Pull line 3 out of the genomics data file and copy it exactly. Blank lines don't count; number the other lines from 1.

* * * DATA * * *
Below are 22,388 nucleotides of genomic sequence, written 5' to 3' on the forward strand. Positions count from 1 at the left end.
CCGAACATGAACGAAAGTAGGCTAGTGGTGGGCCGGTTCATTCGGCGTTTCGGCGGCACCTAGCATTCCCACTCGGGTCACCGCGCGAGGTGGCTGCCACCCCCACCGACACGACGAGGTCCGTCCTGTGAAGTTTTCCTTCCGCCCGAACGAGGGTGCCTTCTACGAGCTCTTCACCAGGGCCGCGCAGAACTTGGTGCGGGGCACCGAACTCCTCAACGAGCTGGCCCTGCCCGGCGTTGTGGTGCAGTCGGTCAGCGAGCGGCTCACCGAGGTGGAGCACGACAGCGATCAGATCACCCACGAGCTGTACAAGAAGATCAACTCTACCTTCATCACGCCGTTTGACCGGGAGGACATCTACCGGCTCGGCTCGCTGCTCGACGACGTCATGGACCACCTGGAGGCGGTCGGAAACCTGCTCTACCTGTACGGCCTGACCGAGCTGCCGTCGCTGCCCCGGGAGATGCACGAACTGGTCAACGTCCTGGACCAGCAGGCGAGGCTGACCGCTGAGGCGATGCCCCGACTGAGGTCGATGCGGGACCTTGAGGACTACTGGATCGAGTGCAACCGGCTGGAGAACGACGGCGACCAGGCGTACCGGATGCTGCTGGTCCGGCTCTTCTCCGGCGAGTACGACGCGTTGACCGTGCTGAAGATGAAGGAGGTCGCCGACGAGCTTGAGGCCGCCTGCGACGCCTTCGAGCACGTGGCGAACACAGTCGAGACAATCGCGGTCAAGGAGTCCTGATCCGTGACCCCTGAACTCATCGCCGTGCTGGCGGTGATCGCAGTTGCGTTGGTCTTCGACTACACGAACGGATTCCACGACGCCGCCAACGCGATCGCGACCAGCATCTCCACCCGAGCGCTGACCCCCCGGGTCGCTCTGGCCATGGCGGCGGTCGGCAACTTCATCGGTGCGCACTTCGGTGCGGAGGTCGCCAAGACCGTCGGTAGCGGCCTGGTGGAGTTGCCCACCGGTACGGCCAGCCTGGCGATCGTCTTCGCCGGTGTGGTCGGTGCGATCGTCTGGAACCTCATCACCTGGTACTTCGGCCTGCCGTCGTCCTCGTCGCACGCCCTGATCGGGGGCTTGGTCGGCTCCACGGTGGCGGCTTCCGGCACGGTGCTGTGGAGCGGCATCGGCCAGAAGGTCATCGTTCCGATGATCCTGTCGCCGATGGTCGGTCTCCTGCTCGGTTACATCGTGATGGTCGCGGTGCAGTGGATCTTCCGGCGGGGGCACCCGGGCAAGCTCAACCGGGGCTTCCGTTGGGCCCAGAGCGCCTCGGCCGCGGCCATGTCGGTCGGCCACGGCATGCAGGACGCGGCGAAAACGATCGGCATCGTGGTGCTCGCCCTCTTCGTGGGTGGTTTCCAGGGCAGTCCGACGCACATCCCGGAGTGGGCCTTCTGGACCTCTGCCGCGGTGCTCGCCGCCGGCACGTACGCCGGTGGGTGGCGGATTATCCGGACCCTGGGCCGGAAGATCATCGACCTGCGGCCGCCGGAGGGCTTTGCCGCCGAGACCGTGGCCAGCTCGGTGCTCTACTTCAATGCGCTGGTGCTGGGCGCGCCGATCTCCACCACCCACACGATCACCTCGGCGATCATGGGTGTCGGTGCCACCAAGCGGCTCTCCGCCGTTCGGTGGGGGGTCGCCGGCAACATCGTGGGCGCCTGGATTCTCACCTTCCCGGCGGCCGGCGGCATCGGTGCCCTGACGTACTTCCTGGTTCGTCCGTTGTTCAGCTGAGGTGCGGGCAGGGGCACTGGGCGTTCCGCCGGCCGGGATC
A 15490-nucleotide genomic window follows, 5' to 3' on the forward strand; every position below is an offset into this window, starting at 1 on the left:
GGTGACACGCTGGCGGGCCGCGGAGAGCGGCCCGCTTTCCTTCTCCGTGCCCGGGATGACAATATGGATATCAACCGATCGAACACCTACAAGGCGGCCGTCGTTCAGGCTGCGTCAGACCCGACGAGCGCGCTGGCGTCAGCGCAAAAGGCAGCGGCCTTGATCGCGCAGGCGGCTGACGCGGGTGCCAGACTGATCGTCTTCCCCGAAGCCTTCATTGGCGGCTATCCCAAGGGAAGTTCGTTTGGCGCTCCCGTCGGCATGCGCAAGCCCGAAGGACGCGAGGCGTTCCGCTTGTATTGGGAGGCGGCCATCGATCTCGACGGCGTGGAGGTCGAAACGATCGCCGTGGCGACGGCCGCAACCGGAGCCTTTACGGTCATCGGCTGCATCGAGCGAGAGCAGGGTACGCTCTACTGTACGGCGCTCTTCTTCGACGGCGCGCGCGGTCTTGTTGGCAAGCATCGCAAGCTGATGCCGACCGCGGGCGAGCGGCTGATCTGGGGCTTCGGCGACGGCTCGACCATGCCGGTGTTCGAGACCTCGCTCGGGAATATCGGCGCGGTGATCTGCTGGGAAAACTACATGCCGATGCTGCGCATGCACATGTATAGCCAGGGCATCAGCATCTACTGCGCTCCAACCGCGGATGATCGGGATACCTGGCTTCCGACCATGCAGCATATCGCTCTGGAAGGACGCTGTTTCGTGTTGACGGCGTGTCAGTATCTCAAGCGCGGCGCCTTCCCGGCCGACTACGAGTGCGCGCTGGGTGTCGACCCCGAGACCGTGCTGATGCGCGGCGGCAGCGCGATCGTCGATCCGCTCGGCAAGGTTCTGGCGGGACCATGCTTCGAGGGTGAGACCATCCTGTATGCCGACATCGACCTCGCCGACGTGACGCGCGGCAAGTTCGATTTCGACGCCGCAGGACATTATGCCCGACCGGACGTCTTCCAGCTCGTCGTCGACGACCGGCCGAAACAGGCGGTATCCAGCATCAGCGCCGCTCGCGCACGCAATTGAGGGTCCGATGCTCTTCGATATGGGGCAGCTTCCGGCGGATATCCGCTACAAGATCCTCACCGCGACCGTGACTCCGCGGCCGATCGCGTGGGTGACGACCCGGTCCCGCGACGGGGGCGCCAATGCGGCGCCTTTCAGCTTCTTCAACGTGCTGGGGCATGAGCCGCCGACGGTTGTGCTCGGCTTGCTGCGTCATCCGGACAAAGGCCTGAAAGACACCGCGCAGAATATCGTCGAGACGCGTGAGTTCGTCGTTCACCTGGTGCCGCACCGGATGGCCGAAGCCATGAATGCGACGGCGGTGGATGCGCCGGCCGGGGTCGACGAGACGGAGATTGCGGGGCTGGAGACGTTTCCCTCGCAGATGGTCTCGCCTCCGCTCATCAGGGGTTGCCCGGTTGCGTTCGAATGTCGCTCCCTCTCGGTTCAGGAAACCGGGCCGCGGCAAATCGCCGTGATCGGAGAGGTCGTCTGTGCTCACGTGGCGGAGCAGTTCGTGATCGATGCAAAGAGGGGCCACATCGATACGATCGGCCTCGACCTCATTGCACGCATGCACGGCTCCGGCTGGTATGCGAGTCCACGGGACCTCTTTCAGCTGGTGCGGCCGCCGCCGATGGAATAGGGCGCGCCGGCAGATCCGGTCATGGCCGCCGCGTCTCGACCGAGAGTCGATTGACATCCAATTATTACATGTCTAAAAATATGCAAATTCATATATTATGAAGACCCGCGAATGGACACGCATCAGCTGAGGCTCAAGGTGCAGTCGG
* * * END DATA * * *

A 15490-nucleotide genomic window follows, 5' to 3' on the forward strand; every position below is an offset into this window, starting at 1 on the left: